King David: Historic Proof

TelDanStele1

Have you heard about the archaeological dig producing unequivocal evidence demonstrating the historical fact of King David from the Bible?

An inscription from a stone slab (called a ‘stele’), carved in the ninth century BC and excavated over the course of 1993 and 1994 (the work of Israeli archaeologist Avraham Biran) from a city in northern Israel (the city of “Tel Dan”) had been translated from its neat Aramaic characters. The inscription reads as a boast from an Aramean King concerning his victory in battle over the ‘King of Israel’ and the ‘King of the House of David’.

The historical reference of those two kings is towards the ancient split of the nation of Israel after the reign of King Solomon (the son of King David) into the Northern and Southern Kingdoms, with the Southern Kingdom keeping the lineage of King David as its royal successor and referred to as the ‘House of David’.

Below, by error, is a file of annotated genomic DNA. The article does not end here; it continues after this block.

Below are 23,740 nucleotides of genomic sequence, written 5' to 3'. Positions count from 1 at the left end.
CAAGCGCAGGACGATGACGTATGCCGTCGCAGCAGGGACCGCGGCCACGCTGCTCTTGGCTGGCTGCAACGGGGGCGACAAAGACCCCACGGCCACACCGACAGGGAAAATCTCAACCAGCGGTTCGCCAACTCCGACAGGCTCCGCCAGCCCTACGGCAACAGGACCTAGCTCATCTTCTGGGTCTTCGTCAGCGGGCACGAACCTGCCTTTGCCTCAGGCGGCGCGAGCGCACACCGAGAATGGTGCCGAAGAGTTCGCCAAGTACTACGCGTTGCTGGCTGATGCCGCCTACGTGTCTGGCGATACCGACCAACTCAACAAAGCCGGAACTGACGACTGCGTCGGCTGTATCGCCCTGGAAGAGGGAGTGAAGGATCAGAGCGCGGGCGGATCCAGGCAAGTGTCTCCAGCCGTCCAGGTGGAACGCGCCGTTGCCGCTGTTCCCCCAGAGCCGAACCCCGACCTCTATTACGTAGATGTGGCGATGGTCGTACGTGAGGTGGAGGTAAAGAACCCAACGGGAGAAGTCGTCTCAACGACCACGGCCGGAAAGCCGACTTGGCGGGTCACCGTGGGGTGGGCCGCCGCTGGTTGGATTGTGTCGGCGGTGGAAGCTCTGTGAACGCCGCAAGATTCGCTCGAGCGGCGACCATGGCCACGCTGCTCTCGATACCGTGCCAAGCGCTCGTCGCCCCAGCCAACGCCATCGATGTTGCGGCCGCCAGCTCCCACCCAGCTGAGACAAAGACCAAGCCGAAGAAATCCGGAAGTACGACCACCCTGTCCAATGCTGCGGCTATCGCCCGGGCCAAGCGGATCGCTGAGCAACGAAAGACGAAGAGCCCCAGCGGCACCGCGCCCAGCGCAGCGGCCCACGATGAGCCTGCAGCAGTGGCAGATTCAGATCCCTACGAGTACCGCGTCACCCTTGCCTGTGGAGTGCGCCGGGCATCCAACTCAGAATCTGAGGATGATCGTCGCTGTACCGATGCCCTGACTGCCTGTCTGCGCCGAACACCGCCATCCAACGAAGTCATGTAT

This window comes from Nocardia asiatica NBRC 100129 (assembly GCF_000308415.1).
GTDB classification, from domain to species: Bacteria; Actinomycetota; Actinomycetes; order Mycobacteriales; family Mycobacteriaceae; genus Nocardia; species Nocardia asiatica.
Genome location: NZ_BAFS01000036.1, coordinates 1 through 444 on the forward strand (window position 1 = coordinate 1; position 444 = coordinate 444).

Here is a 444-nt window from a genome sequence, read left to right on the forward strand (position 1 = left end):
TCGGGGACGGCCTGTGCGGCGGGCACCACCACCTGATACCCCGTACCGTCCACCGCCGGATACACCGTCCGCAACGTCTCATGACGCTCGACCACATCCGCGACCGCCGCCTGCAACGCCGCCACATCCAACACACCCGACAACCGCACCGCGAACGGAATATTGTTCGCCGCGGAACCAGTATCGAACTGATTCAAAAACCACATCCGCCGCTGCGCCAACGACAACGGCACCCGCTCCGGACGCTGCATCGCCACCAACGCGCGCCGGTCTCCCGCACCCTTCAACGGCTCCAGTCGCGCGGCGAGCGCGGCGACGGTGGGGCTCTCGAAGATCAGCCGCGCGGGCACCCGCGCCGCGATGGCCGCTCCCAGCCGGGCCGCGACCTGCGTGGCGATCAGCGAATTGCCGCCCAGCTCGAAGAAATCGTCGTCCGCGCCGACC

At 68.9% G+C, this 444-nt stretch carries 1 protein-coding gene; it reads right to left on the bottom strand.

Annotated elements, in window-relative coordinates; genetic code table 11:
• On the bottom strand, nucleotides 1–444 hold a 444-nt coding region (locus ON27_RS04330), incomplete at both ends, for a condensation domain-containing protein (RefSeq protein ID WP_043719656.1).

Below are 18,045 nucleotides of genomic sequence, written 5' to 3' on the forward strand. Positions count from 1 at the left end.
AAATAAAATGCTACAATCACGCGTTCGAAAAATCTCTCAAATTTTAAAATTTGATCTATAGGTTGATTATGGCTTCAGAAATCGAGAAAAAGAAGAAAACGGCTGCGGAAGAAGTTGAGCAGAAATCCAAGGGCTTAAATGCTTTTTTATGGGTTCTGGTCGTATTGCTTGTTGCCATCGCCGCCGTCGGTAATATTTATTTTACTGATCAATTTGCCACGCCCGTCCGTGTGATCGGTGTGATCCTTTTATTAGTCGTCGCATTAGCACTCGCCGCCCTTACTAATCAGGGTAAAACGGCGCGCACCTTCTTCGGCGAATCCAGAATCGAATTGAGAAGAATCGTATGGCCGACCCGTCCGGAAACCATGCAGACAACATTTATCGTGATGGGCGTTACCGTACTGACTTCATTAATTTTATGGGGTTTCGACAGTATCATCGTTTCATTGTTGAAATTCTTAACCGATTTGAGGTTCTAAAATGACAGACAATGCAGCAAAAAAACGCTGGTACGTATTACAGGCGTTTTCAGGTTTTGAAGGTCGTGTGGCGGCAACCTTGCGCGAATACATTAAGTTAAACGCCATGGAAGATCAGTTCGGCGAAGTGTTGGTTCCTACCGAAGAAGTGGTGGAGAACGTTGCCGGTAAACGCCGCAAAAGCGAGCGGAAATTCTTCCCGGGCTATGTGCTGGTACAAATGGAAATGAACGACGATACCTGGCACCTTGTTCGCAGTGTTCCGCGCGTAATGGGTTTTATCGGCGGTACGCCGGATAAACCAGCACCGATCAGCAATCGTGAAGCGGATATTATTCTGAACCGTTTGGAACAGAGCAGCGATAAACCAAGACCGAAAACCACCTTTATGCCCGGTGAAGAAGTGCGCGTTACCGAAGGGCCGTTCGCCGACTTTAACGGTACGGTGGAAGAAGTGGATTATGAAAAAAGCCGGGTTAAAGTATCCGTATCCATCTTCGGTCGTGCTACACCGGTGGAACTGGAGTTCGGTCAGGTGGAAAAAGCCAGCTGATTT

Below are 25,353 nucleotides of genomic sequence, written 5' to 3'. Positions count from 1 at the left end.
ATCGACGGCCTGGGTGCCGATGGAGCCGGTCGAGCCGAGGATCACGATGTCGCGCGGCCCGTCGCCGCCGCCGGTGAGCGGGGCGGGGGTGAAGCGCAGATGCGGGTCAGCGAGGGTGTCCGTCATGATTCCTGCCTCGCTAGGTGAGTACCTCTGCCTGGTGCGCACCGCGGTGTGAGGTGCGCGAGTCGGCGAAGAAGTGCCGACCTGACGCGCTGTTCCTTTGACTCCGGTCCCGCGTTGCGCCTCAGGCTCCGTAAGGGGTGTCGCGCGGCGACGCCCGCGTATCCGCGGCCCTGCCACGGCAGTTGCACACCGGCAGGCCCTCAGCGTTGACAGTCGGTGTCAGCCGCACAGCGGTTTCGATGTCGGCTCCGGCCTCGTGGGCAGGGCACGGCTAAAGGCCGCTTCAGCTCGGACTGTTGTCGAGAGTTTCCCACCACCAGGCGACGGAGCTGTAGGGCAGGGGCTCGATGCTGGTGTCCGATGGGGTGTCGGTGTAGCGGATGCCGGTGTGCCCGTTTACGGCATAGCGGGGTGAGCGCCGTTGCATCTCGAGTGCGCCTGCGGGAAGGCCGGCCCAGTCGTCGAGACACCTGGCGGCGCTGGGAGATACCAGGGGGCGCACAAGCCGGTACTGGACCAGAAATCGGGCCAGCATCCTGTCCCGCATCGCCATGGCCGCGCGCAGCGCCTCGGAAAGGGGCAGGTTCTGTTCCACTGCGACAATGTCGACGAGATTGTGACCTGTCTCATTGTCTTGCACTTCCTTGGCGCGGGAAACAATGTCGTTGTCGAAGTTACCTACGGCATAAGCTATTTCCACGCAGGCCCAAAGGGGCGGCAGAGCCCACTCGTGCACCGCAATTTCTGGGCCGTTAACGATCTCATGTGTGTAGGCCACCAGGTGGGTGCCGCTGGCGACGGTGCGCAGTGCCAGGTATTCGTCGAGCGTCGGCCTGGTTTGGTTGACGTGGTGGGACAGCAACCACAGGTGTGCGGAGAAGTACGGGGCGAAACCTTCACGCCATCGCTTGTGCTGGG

This stone slab (now called the “Tel Dan Stele”) is the first and only (at this time) reference to King David outside of the Bible.

The Tel Dan Stele caused an immense stir when it was first revealed and, as time progressed, its authenticity has become a demonstrable historic FACT.

Pretty cool.

Unfortunate the Old Testament itself (with its own immense demonstrable authenticity) is derided by the ‘academy’ as insufficient to prove the historicity of King David. Fortunate for the ‘academy’ though, with the existence of the Tel Dan Stele (on view at the Israel Museum in Jerusalem), the fact of the existence of David has now been cemented.

Of course there are those who still question the Tel Dan inscription. Looking at the continued existence of the ‘Flat Earth Society’, it seems there will always be a percentage of people who do not partake in our plane of reality. LOL.

Extra Credit:

Because the stele is fragmented, it is difficult to decipher the names of the three kings referenced (note: the terms “King of Israel” and “King of the House of David” were perfectly preserved). Scholars have pieced together the most probable names: King Hazael of Aram-Damascus was the victorius king, while the losers were King Joram of Israel and King Ahaziah of the House of David.

You can read about this, interestingly enough, in the book of 2 Kings chapter 8, verses 6 to 8, in the Old Testament.

Very cool!

~ Daniel Gabriel

P.S.

Read more about this here.